I’ve never been a patient person when waiting for things to happen though I have the patience to resolve problems that I am often confronted with. I just don’t like waiting, especially for others to take action. At the time of writing I am awaiting a quotation for the building work I am employing someone else to do for me rather than doing it myself and botching it up. Not that I can’t lay bricks myself for I have laid many of the in the past, rebuilding and extending the newest of the two garages we have at home and more recently a couple of minor bricklaying jobs. In this particular instance I have invited E’s nephew, a builder/bricklayer, to give me a quote. If his quotation is reasonable I will get him to do the work but if not I will try elsewhere. This means I have to play the waiting game as there is very little meaningful work I can do on the project until the brickwork is completed. As my electrical work is thin on the ground at this moment I am finding it difficult to cope with the idleness. I am not an idle person, not by a long shot so it is getting to me that I have nothing to do. The rest will benefit me physically but psychologically it is driving me crazy. I know things will suddenly change, they always do but I will be ready for the change when it happens. It is at times like these I should go to the pub, go for a bicycle ride, a walk, a drive, the cinema, the theatre, the shops, anything to relieve the boredom! However I know I will do few of those things if any, besides, I have to be reasonably available to do any electrical work that comes my way don’t I? There is that bedroom to clear out of rubbish but alas at the moment E is using the room to paint that yellow chair in a new colour to make it suitable for use in the bathroom. Thwarted in every direction! Oh well I’ll just have to remain bored for the time being!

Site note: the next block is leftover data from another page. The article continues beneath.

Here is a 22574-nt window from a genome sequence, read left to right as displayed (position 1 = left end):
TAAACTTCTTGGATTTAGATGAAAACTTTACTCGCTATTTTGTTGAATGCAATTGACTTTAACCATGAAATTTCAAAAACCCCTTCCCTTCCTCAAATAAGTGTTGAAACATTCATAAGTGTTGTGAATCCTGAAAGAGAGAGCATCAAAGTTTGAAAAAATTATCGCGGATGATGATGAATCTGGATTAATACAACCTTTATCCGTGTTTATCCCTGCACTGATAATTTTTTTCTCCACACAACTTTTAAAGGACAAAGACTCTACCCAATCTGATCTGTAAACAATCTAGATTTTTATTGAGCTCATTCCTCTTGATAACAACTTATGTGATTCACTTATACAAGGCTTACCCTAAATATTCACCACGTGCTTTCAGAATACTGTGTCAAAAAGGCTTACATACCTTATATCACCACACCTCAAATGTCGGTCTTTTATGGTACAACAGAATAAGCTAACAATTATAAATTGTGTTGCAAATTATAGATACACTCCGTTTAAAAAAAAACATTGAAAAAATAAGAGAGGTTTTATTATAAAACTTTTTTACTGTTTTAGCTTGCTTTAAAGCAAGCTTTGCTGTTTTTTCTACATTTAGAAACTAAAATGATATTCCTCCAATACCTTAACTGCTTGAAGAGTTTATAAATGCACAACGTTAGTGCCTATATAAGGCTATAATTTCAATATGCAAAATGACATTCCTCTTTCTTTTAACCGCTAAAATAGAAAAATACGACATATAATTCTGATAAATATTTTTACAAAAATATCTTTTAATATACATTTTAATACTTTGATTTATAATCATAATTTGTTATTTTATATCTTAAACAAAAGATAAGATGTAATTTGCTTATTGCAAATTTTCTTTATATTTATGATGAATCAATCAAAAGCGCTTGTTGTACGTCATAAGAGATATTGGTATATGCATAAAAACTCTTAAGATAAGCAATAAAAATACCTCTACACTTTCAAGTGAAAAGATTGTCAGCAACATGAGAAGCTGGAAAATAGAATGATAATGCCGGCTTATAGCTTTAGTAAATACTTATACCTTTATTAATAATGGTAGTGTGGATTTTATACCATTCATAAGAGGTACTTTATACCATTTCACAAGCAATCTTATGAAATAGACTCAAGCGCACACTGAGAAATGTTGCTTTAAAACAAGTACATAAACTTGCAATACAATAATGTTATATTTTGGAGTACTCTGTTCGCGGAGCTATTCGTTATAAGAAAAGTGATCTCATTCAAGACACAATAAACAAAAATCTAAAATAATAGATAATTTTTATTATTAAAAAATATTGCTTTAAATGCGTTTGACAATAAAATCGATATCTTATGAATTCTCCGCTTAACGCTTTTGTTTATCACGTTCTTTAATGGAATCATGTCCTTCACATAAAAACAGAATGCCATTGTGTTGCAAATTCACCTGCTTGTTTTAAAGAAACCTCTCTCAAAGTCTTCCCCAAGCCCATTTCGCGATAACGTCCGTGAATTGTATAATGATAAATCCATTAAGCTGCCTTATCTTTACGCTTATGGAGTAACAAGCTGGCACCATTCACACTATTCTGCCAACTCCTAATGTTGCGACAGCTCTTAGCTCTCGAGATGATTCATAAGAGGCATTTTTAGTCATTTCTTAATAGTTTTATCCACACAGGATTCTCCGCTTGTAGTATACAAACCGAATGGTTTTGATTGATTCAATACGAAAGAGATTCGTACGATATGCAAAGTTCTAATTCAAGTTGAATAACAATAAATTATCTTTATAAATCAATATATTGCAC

Shirley Anne

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My involvement has ended